Let us consider the effects of this policy. A ton of carbon dioxide contains 248 kilograms of carbon, so a tax of $300 per ton of CO2 would be equivalent to taxing carbon at a rate of $1.21 per kg. Since there are about 2.5 kg of carbon in a gallon of gasoline, this would increase the cost of a gallon of gas by $3.02 per gallon, or just a little more than Frank says. The average American driver uses about 730 gallons of gasoline per year, so this tax would represent a cost of about $2,200 per driver. This would be a serious hit for the average American worker, whose before-tax income is about $45,000 per year, and devastating to those making less than this. But let us consider the effects on the economy as a whole.
The United States economy currently uses about 2.3 trillion kilograms of carbon per year, comprising 1 trillion kg in its coal, 0.8 trillion kg in its oil, and 0.5 trillion kg in its natural gas. Taxing this at Frank’s recommended rate of $1.21 per kg would therefore raise $2.78 trillion, somewhat more than the $2.3 trillion that the federal government raises through the current tax system (assuming that the carbon tax did not crash the economy, which it probably would, but we’ll leave that aside for now).
But what would the effect on prices be? Currently, western bituminous low-sulfur coal has a cost of $0.01 per kg at the mine, or $0.03 delivered to most users. Coal is about 90 percent carbon by weight. The green tax would thus multiply the cost of coal by nearly a factor of 40. A thousand cubic feet of natural gas contains about 18 kg of carbon. Taxing its carbon at a rate of $1.21 per kg would thus increase the price of a thousand cubic feet of natural gas from its current level of $2.50 to about $24.30, a tenfold increase. A barrel of oil contains about 110 kg of carbon. The green tax would thus hike the price Americans pay for oil by $133 per barrel over the world price (i.e., to about $230 per barrel today). As coal and natural gas provide the energy to produce not only the bulk of the nation’s electric power, but also most of its steel, aluminum, fertilizer, pesticides, food, plastics, electronics, glass, and many other products, and as oil provides the fuel to transport them, the cost of all of these would soar as well.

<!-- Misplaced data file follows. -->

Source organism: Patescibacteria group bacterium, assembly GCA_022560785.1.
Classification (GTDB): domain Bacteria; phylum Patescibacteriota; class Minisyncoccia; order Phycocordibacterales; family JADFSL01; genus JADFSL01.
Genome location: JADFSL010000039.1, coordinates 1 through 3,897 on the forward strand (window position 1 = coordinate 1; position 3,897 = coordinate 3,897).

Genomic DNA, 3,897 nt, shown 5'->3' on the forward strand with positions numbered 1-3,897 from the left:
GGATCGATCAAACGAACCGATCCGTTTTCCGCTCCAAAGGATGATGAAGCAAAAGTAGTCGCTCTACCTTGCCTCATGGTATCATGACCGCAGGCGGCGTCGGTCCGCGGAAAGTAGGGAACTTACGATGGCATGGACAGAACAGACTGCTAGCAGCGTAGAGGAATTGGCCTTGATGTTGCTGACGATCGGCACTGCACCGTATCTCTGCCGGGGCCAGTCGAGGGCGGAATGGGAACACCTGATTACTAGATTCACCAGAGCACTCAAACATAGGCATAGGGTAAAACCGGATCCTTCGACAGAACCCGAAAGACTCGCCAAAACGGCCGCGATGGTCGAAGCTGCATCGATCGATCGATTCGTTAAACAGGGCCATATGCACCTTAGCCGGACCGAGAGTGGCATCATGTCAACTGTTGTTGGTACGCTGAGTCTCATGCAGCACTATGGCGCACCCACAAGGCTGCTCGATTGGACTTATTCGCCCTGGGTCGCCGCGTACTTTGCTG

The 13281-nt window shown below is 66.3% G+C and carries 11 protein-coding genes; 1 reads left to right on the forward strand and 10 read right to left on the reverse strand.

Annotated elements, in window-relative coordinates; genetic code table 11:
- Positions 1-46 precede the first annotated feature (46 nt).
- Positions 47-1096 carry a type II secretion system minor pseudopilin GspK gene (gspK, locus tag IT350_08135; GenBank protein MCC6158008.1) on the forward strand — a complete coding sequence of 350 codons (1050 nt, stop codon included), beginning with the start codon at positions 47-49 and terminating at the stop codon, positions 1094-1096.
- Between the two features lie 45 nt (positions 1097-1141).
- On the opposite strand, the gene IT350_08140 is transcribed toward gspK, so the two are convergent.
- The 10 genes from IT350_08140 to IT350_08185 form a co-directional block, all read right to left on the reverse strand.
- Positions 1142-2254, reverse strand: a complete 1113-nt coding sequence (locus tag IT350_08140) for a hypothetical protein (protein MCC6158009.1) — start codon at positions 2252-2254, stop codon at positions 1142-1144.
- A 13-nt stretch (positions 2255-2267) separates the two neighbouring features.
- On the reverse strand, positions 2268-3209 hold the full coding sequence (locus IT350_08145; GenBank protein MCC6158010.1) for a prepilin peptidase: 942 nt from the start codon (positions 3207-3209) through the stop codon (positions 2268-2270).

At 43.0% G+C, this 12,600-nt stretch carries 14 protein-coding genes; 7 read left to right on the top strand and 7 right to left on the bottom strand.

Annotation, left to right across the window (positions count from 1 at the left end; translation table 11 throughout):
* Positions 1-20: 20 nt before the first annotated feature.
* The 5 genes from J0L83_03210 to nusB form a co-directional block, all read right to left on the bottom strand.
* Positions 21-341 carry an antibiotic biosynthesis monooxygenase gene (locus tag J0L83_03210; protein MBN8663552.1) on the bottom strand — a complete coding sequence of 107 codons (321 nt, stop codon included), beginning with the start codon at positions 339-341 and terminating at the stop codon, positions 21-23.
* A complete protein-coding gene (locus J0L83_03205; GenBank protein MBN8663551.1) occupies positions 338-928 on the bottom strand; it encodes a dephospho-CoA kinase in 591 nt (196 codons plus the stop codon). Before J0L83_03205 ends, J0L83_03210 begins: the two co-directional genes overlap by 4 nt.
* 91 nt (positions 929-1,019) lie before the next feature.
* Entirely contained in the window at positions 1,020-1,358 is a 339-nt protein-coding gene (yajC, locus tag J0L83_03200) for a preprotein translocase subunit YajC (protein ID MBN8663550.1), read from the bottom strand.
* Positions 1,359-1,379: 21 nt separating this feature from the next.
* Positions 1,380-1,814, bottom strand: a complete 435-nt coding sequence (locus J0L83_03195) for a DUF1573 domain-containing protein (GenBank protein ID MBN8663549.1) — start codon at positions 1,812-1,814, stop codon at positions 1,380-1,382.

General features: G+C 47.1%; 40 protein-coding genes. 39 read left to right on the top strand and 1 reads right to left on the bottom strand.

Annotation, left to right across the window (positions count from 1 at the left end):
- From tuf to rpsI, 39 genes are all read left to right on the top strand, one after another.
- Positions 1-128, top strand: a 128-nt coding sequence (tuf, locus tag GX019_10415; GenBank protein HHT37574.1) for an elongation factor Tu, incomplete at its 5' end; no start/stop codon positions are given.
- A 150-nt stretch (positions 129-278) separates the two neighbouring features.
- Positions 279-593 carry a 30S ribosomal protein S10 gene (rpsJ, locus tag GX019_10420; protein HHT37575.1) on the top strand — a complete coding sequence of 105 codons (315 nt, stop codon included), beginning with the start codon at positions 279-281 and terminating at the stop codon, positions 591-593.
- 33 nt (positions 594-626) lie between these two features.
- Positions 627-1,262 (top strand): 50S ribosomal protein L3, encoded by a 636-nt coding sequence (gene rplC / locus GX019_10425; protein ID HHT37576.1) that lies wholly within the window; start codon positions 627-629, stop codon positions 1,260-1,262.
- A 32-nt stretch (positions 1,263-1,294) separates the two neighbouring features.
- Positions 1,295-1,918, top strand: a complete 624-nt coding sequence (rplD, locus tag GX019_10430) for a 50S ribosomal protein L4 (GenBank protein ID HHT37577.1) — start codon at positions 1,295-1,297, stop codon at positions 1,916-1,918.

So who ends up paying? Under America’s current tax system, the top 5 percent of income earners pay 59 percent of all federal income taxes, the next 45 percent pay 39 percent, and the bottom half pays next to nothing. But because basic commodities such as food, electricity, and fuel are bought in similar amounts per capita regardless of income (i.e., a working-class family living on $30,000 per year in Harlem uses about the same amount of electricity and food as the family of a money manager living on $30 million per year on Park Avenue; and rural Americans, of whatever class, spend much more on gasoline than either), the $2.78 trillion green tax would be spread nearly evenly on all Americans, not as a fixed “flat tax” percentage of income, but as a fixed cost regardless of income.
Divided evenly among 300 million Americans, the green tax works out to a burden of $9,270 imposed on every man, woman, and child. While this would be a pittance for the most affluent Americans, it would take away 40 percent of the total income of a family of four supported by two wage earners making the average U.S. salary of $45,000 each, and it would be a virtually fatal burden for the poor